the church wardens of the said parish and church for the time being, and to their successors in office, for the use and benefit of the said church in the said parish. That in the year 1784, the Legislature of Virginia passed an act entitled "an act for incorporating the Protestant Episcopal Church," by the third section of which power is given to the ministers and vestry of the Protestant Episcopal Church to demise, alien, improve, and lease any lands belonging to the church. That the act of 1786, entitled "An act to repeal the act for incorporating the Protestant Episcopal Church, and for other purposes," declares that the act of 1784 shall be repealed, but saves to all religious societies the property to them respectively belonging, and authorizes them to appoint from time to time, according to the rules of their sect, trustees who shall be capable of managing and applying such property to the religious use of such societies. That under this last law the complainants conceive they have the power of requiring the church wardens of their church, who are the trustees appointed by the vestry, under the direction of the vestry contemplated by the last mentioned act, to sell or otherwise dispose of the said land and to apply the proceeds of the same to the religious use of the society or congregation belonging to the said church in such manner as the vestry for the time being shall direct. That the complainants have been, according to the rules and regulations of the said society, appointed by the congregation vestrymen and trustees of the said church, and have appointed the defendants, Deneale and Muncaster, church wardens of the said church. That some of the present congregation of the church were originally members of the church when the church was built and when the land was purchased, and contributed to the purchase thereof. That some of them reside in the County of Fairfax and State of Virginia, but have pews in the church and contribute to the support of the minister. That the lands are wasting by trespasses, &c. That the complainants, as well as the congregation, wish to sell the lands and apply the proceeds to the use of the church, but are opposed in their wishes by the defendants, Terrett and others, who are overseers of the poor foply the proceeds to the use of the church, but are opposed in their wishes by the defendants, Terrett and others, who are overseers of the poor foply the proceeds to the use of the church, but are opposed in their wishes by the defendants, Terrett and others, who are overseers of the poor for the County of Fairfax and who claim the land under the act of Virginia of 12 January, 1802, authorizing the chanroblesvirtualawlibrary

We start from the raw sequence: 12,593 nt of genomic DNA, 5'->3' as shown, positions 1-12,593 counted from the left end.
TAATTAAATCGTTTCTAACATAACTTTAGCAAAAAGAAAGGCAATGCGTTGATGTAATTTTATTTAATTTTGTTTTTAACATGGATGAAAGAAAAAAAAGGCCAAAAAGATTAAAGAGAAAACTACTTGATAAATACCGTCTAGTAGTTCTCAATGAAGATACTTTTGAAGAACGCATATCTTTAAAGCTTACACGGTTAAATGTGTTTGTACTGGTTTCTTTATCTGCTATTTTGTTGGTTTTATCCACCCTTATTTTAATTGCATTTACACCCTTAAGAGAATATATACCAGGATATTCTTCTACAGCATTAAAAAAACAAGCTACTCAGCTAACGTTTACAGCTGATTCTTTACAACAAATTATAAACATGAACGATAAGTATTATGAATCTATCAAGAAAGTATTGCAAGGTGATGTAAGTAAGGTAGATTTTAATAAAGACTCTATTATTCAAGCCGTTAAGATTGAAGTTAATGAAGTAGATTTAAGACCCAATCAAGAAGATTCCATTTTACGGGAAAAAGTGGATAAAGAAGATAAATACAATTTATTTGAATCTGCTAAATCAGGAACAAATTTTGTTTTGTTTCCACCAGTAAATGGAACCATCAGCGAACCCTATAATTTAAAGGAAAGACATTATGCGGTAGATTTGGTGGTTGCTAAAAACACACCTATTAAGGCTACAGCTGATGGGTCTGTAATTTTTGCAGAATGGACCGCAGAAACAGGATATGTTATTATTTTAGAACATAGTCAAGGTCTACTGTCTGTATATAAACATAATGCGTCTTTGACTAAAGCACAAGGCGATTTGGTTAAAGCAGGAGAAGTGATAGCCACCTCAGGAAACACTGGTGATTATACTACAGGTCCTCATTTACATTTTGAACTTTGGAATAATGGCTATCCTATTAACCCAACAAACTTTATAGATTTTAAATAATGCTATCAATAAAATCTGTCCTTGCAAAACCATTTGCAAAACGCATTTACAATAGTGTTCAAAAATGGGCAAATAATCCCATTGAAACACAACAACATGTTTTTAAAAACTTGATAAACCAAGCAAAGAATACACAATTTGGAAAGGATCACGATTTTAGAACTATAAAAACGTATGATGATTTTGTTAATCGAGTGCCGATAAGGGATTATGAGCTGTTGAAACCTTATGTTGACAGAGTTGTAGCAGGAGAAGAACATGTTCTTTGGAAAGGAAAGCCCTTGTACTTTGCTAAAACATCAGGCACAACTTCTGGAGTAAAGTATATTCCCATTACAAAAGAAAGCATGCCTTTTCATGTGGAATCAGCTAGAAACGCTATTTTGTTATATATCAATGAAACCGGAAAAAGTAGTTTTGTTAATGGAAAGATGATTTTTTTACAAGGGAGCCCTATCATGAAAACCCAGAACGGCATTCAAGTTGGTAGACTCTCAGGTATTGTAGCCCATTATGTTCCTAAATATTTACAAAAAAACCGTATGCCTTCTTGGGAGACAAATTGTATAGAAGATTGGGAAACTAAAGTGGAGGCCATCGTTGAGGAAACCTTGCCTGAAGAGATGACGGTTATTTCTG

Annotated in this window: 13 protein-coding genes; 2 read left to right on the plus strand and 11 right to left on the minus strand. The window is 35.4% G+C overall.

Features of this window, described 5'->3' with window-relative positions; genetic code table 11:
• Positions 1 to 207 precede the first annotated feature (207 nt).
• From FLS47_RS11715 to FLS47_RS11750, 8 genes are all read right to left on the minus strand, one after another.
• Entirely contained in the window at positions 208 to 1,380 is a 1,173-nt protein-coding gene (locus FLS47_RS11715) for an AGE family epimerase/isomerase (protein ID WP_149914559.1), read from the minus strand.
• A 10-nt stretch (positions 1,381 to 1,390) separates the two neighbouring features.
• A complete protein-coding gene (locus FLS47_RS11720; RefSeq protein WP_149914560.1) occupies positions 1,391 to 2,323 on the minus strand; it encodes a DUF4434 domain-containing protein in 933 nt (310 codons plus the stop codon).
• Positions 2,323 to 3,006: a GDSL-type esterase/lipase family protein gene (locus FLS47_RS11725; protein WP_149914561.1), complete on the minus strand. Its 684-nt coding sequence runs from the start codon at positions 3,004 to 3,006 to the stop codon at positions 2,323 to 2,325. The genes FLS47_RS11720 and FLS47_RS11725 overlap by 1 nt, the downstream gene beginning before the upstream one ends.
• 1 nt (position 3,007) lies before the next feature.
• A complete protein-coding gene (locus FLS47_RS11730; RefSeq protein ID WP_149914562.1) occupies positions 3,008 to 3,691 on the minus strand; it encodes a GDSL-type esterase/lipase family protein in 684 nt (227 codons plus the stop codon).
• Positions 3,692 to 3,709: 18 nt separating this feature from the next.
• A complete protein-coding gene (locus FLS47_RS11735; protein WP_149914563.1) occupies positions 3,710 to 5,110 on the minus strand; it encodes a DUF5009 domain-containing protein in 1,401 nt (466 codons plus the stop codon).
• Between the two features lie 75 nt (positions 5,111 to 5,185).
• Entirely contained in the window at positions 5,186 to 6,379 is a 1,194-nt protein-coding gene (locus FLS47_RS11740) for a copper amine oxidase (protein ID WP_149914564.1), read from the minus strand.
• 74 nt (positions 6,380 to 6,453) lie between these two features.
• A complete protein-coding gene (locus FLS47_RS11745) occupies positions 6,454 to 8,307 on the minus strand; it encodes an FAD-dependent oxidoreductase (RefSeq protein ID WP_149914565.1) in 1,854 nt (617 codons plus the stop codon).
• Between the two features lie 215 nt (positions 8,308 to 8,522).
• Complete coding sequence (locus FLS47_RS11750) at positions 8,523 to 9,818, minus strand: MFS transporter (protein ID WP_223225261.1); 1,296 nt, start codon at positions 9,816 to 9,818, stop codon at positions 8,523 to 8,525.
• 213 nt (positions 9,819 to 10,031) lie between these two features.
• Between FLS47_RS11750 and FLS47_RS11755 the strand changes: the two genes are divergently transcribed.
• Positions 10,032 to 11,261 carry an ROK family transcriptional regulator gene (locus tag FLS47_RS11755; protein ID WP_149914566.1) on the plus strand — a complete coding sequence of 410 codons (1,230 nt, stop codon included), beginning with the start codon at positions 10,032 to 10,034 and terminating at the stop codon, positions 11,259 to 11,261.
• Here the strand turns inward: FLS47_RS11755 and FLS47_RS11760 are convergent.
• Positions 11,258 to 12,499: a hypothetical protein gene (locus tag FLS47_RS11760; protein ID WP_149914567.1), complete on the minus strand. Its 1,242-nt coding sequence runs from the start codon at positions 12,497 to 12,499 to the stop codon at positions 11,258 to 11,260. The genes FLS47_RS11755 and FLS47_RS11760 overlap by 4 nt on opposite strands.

sale of certain glebe lands in Virginia, which act was not passed until after the District of Columbia was separated from the State of Virginia, in consequence of which claim they are unable to sell the lands, &c., wherefore they pray that the defendants, Terrett and others, the overseers of the poor, may be perpetually enjoined from claiming the land, that their title may be quieted, and that the defendants, Deneale, Muncaster and Wren, may be decreed to sell and convey the land, &c.
The bill was regularly taken for confessed against all the defendants. The court below decreed a sale, &c., according to the prayer of the bill.
The defendants, Terrett and others, the overseers of the poor, sued out their writ of error.